Art NotesArts & Culture

Check Out Giò Ponti, Martin Johnson Heade and More at Museum Mix

From eclectic furnishings to botanical paintings to sailboat etchings, the Georgia Museum of Art has a full house of interesting artwork offering a cool respite from the summer heat. The thrice-yearly art party Museum Mix will celebrate current exhibitions with late-night access to the galleries Thursday, July 20 from 8–11 p.m. Preceded by an hourlong Thursday Twilight Tour spotlighting highlights from the permanent collection, the event includes music by DJ Nate from Wuxtry, who plans to spin rock, R&B, blues, Afrobeat and reggae gems from the ’50s–’70s.

“Modern Living: Giò Ponti and the 20th-Century Aesthetics of Design” presents over 50 pieces of funky furniture and decorative art that exemplify Ponti’s innovative approach of balancing beautiful yet functional interior spaces. In addition to creating impressive architectural works—notably, the first skyscraper in Italy—Ponti designed a tremendous number of objects over the course of his prolific, nearly 60-year career.

Curated by University of Miami art history professor Perri Lee Roberts, who will offer a Gallery Talk on Friday, July 28 at 2 p.m., the exhibition focuses on works created between the 1920s–’50s. Incorporating traditional Italian craftsmanship with tried-and-true techniques, Ponti experimented with modern materials like wood, glass, enamel, porcelain and silver. Both one-of-a-kind pieces and mass-produced works demonstrate his keen eye for considering the unique shape, pattern, rhythm and form of each work, making it clear why he has been called the father of modern Italian design.

The museum’s upcoming Italians and Design Film Series includes Amare Gio Ponti on Aug. 24, La Strada on Aug. 31, Design is One: Lella and Massimo Vignelli on Sept. 7 and La Dolce Vita on Sept. 14. Screenings begin at 7 p.m. and include short introductions by guest speakers.

Distex armchair, model 807 by Ponti.png

Ponti’s Distex armchair, model 807

Recognized as one of the most varied American painters of the 19th Century, Martin Johnson Heade is often noted for his devotion to perfecting multiple subjects: landscapes, marine environments and still lifes, as well as botanical and ornithological studies. Organized by the Museum of Fine Arts, Boston, which currently holds the largest public collection of his work, “The Genius of Martin Johnson Heade” offers beautiful scenes exemplifying each interest. 

Heade’s heightened perception of light and his ability to capture it perfectly through a paintbrush is a rare skill that sets him apart from so many artists. From the hot oranges and pinks of a setting sun reflecting off of a marsh to fluffy yet distorted clouds drifting on the surface of ocean waves, he captures precise moments in time when natural light is at its peak performance. Several of his paintings combine fluttering hummingbirds with bold orchids and passion flowers within a misty gray haze, and this attention to conveying the humid atmosphere establishes the tropical climate.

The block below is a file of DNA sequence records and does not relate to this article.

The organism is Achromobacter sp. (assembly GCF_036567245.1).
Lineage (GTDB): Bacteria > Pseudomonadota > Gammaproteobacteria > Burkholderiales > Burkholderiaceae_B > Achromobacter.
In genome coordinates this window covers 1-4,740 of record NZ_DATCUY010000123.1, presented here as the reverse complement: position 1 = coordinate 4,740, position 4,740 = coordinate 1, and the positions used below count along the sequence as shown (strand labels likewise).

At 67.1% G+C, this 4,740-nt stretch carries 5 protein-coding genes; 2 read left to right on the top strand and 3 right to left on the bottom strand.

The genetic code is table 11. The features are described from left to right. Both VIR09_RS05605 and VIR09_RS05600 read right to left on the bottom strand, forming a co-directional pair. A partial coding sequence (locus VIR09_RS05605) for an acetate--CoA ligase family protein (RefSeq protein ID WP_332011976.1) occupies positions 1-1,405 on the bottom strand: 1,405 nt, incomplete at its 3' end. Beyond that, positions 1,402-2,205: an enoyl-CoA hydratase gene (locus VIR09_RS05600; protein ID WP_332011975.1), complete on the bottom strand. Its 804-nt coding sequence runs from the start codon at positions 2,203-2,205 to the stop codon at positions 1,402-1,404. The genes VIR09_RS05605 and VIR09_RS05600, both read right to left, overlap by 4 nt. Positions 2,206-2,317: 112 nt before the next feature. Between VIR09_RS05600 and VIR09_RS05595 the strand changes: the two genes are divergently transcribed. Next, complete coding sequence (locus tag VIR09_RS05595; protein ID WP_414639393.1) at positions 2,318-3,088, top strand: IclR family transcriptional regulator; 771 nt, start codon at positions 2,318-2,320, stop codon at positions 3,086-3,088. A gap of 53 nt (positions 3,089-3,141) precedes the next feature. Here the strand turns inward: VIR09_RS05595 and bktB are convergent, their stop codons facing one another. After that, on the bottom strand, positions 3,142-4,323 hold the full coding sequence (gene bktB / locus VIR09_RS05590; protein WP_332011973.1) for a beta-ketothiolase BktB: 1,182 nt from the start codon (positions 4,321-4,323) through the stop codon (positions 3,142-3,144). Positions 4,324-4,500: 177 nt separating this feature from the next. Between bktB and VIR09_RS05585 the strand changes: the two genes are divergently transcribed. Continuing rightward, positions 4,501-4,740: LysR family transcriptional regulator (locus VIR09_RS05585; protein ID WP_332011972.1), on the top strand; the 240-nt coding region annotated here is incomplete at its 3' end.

His works are presented alongside paintings by his predecessors and contemporaries, which places them in a unique context that reveals trends and influences among the artists. The exhibition is complemented by “Local Color: Martin Johnson Heade Paintings From the Collection of Deen Day Sanders.” Borrowed from the collector and gardener, the additional five pieces depict still lifes of flowers, most notably Georgia’s state flower, the Cherokee Rose.

“Avocation to Vocation: Prints by F. Townsend Morgan” reflects the life of a man who, after nearly 20 years of pursuing his passion as a hobby, successfully found professional employment as an artist. Born in Brooklyn in 1883, Morgan created art for enjoyment while working for his family’s steel business. When the Great Depression hit, causing the business to go under, he fortuitously had his talents to fall back on and found opportunities with various New Deal art programs.

Established by the Works Progress Administration to help artists survive through hard times, these federally funded gigs offered Morgan opportunities to travel far and wide. His responsibilities ranged from documenting slum conditions in Philadelphia through drawings, to creating seascapes and postcards promoting tourism in Key West, where he later established a community art center. He also worked as an artist in the Virgin Islands and Annapolis, MD. His travels are depicted in the exhibition’s 40 or so prints and drawings, which primarily focus on sailboats, waterfronts and architecture. Curated by independent scholar Stephen Goldfarb, this is the first exhibition dedicated solely to Morgan’s career since his death in 1965, and it serves to correct the American art history record by drawing attention to a talented artist who was relatively unknown.

While at Museum Mix, be sure to see “The Past Is Never Dead: Kristin Casaletto,” which will close at the end of the month. Comprised of woodcuts, etchings, drawings and mixed-media pieces, the exhibition draws inspiration from historical events, allegories and contemporary trends to create parallels between the past and present. The Augusta-based artist holds a mirror up to complex political, social and cultural issues, presenting observations on identity, race, gender and class from the perspective of a relative newcomer to the South. Casaletto will visit Athens to discuss her body of work during a Gallery Conversation with Curator of American Art Sarah Kate Gillespie on Friday, July 21 at 2 p.m.